The STEAM Factory also collaborates with the Buckeye Leadership Fellows — an organization that tasks its student members to solve interdisciplinary problems, said Eddie Pauline, a director of business development for the Office of Economic and Corporate Engagement and the former leader of the Buckeye Leadership Fellows. Pauline, who is an active member of the STEAM Factory, said that getting students off campus into the STEAM Factory space allows them to collaborate with faculty and connect with organizations in ways that otherwise would not be possible.

“I think the more that the STEAM Factory can demonstrate the value of multidisciplinary work, the more people will want to be associated with it,” Pauline said.

The collaboration between the two groups has led to projects and events with Columbus-based companies and organizations. Pauline said the group worked with CoverMyMeds on a conference that introduced students to the company.

Pauline said the STEAM Factory was also a way for OSU to make an investment in Franklinton, adding that its location has led to more students and faculty visiting Franklinton than would otherwise.

“It serves as a great liaison spot to connect the downtown community to the university,” Holowinsky said.

Holowinsky said students are involved with the STEAM Factory on numerous levels, but it is often through another program, be it classes or research, or collaborations like the one with Buckeye Leadership Fellows.

Pauline said the constant theme throughout much of the STEAM Factory’s work is problem solving.

“The university’s best gift to the community is creating a culture of people who can solve problems,” Pauline said. “And having a physical space and a like-minded group of people — students, faculty and community members — working across disciplines to do that is really powerful.”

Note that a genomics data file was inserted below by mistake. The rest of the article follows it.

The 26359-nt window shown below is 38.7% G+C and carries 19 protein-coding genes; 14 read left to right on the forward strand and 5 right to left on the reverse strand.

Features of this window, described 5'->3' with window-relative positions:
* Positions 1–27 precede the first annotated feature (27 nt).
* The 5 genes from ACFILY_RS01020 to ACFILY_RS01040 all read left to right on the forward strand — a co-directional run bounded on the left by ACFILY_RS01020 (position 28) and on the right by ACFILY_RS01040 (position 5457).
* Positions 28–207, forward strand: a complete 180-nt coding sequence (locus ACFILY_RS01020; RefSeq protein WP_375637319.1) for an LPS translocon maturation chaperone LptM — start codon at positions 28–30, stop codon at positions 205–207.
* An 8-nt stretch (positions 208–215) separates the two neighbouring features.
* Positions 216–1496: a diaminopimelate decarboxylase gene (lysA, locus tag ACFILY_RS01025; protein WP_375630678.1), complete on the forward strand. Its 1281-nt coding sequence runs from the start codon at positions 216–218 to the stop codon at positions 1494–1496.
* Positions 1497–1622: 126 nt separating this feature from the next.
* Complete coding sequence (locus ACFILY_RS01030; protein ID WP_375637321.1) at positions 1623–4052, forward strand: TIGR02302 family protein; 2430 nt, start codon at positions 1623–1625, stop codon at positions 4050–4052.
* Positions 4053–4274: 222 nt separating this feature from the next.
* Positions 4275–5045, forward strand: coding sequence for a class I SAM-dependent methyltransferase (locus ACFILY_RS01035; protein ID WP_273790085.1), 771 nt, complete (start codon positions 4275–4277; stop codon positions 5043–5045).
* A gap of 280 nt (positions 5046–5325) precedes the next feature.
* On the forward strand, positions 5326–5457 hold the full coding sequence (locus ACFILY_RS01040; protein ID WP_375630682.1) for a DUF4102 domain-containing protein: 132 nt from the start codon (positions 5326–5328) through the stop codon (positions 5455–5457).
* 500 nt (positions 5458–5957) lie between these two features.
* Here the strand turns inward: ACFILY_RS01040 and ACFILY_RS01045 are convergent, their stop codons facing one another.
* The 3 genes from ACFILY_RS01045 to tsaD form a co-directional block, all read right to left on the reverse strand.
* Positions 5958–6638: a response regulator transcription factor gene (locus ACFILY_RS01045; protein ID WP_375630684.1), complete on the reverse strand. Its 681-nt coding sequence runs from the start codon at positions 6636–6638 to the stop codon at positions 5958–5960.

Holowinsky said he believes interdisciplinary research is going to be the angle from which the next great discovery may be made. He said that if everyone focuses on their individual areas of expertise, there will be growth in each area on its own, but entire areas may be left unresearched.

“Us being able to talk to each other on what we are experts in is really opening the doors to us making discoveries that otherwise wouldn’t be made,” Holowinsky said.

Charlene Brenner, project coordinator for the STEAM Factory, said any of the large global challenges that society faces must be solved by interdisciplinary research instead of conventional “siloed” research. She added that many of the organizations that fund research are now looking for more holistic ways of looking at problems, as opposed to what would be studied in one department. She added that while interdisciplinary research shouldn’t replace conventional research, it presents numerous opportunities.

“There is no solution that lives within a single discipline,” she said. “Really to look at the most pressing problems that we as a planet face, we really need to be work collaboratively.”

The Engaged Scholars logo accompanies stories that feature and examine research and teaching partnerships formed between the Ohio State University and the community (local, state, national and global) for the mutually beneficial exchange of knowledge and resources. These stories spring from a partnership with OSU’s Office of Outreach and Engagement. The Lantern retains sole editorial control over the selection, writing and editing of these stories.